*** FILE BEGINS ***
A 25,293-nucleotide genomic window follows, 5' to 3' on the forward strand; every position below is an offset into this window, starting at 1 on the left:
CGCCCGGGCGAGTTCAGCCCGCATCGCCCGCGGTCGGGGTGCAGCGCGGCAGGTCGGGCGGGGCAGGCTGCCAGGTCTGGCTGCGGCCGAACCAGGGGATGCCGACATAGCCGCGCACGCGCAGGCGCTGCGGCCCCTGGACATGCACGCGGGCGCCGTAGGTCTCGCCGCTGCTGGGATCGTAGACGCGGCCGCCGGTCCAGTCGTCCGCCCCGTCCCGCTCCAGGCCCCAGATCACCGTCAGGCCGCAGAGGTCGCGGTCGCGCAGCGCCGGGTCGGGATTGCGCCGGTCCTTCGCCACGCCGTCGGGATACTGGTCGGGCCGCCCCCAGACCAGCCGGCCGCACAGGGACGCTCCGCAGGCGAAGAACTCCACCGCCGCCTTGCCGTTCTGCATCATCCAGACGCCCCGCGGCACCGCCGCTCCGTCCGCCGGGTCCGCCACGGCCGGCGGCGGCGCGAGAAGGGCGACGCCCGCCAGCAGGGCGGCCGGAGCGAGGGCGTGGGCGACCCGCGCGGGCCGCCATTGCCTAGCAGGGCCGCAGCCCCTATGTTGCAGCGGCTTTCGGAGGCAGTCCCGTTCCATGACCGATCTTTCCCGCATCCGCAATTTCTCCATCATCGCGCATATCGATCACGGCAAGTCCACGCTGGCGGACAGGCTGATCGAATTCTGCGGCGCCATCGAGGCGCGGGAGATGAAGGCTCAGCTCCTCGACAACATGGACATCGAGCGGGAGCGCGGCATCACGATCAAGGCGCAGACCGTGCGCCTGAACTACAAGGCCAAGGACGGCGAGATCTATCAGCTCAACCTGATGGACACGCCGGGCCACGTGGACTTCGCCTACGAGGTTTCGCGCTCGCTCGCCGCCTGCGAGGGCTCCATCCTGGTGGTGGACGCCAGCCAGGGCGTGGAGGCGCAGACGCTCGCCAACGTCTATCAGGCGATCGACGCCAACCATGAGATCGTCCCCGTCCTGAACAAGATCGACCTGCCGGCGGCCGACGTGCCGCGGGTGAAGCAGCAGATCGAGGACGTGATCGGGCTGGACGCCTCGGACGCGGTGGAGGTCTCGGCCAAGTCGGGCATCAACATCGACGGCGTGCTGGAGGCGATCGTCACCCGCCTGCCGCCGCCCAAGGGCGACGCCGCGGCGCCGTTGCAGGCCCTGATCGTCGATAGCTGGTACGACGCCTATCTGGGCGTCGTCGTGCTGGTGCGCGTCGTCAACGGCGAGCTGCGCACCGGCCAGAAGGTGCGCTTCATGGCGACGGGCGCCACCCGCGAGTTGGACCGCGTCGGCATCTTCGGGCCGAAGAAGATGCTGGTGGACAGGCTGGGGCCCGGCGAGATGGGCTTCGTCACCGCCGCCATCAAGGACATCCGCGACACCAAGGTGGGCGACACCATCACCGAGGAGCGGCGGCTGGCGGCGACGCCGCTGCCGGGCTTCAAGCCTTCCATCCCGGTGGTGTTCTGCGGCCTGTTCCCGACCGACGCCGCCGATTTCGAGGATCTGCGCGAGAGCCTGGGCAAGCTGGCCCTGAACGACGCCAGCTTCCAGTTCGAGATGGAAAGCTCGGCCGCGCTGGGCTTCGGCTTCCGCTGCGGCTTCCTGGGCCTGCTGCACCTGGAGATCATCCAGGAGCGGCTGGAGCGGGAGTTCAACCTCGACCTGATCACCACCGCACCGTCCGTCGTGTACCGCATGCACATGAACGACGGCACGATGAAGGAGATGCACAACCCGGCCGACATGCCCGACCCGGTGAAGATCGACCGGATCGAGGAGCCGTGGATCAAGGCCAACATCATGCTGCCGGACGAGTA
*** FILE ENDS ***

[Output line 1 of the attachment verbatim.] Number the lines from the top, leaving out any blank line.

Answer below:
A 25,293-nucleotide genomic window follows, 5' to 3' on the forward strand; every position below is an offset into this window, starting at 1 on the left: